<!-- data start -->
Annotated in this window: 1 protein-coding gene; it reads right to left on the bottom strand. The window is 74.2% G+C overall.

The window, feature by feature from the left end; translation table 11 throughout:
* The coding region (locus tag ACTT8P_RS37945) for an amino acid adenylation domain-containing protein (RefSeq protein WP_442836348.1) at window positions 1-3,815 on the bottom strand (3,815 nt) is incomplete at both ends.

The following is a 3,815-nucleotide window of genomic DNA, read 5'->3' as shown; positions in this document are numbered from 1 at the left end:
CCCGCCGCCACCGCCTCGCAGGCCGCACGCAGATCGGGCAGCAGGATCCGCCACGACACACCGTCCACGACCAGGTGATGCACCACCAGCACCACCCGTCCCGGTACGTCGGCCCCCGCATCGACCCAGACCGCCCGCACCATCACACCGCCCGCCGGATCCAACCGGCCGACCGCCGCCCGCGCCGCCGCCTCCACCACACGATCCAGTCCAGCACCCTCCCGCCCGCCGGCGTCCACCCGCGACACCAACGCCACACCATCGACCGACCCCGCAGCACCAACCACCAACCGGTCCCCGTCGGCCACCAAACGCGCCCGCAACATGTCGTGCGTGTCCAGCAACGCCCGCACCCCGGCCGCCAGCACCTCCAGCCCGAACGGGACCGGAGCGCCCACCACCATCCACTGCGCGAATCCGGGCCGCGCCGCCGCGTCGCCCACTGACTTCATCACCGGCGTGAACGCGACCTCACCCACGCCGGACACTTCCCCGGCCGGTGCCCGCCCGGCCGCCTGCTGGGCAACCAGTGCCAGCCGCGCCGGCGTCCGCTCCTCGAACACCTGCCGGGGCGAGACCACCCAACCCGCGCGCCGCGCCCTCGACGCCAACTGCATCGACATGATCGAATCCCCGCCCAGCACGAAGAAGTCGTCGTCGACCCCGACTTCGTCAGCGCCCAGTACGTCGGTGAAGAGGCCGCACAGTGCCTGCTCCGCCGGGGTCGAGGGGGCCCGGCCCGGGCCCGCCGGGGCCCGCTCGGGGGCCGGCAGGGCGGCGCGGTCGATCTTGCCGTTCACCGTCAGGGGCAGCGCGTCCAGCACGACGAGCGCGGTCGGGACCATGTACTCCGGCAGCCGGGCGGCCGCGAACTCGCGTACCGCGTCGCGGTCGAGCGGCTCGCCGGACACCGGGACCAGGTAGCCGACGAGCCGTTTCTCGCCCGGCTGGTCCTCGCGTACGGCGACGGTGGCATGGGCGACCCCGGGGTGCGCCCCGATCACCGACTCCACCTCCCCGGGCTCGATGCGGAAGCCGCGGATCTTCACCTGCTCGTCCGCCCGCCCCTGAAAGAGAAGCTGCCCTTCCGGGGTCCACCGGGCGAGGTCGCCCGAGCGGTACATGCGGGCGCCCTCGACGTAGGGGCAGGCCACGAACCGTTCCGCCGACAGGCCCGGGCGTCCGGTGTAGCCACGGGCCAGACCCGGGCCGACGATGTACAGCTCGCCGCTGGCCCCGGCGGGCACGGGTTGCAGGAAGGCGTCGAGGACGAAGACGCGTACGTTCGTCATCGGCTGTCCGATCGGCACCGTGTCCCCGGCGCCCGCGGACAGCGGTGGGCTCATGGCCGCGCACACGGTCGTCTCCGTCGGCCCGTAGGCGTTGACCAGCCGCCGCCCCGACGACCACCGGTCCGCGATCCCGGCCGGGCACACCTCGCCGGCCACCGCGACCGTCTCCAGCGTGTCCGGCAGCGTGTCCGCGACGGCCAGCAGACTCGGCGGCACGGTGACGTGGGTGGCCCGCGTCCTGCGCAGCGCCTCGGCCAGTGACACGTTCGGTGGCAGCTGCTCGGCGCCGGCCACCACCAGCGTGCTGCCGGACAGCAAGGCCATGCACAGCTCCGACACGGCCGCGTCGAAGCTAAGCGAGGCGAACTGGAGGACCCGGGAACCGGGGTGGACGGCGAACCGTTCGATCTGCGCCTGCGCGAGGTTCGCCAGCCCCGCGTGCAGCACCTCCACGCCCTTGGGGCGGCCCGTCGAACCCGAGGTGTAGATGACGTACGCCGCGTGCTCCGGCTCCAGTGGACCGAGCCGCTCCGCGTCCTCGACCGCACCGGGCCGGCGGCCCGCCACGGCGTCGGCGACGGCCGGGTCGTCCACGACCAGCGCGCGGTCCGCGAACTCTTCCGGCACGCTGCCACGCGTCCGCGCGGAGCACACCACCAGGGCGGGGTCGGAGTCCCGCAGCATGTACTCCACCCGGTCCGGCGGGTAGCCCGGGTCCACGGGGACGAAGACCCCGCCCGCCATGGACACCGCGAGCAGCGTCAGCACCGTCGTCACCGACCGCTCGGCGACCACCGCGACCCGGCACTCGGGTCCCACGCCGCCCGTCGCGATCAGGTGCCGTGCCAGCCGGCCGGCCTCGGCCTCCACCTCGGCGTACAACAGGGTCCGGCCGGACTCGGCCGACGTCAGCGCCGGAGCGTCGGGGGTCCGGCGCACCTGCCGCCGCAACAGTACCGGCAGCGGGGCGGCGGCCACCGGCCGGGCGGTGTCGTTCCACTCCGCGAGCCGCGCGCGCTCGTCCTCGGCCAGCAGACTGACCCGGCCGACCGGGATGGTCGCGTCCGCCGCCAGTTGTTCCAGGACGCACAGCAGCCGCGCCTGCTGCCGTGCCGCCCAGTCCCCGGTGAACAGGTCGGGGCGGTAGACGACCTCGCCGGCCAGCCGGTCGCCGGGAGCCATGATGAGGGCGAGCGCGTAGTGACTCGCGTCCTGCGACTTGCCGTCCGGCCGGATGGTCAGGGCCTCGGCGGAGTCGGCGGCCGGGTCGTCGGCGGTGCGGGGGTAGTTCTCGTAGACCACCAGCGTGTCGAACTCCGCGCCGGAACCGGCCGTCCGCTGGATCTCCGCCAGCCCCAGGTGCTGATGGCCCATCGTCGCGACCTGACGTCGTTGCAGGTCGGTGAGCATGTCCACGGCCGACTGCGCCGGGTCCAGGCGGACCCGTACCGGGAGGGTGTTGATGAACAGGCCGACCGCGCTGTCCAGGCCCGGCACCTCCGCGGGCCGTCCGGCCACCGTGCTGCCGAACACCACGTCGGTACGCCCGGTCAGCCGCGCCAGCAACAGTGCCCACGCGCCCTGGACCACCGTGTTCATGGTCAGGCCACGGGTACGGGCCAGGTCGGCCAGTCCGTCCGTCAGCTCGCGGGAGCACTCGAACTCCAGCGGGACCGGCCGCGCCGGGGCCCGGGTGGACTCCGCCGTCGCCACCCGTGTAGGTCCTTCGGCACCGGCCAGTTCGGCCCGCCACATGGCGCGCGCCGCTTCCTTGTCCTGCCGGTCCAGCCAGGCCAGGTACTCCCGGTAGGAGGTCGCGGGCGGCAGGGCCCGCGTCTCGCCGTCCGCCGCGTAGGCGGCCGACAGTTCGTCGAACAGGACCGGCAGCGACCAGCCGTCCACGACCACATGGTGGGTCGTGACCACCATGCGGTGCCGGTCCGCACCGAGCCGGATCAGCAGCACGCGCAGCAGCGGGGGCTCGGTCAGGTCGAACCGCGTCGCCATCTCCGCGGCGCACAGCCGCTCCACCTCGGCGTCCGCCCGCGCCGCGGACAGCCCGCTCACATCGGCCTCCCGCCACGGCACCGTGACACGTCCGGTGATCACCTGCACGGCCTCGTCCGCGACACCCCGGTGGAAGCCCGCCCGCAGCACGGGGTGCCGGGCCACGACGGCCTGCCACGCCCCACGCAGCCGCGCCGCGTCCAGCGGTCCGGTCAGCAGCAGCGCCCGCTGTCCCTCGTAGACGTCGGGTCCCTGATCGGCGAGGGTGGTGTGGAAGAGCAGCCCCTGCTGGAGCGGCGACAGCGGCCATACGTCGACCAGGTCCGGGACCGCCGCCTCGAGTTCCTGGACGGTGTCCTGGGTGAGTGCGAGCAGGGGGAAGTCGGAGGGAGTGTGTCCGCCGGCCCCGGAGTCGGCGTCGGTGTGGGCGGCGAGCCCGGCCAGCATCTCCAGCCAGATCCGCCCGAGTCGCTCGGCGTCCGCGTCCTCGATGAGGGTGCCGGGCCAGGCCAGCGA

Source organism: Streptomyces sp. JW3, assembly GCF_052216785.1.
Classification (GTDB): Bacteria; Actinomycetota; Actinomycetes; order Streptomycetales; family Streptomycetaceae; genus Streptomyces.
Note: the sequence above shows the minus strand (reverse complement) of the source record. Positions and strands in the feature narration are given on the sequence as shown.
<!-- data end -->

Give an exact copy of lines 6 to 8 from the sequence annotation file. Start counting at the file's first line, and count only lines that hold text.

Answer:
Source organism: Streptomyces sp. JW3, assembly GCF_052216785.1.
Classification (GTDB): Bacteria; Actinomycetota; Actinomycetes; order Streptomycetales; family Streptomycetaceae; genus Streptomyces.
Note: the sequence above shows the minus strand (reverse complement) of the source record. Positions and strands in the feature narration are given on the sequence as shown.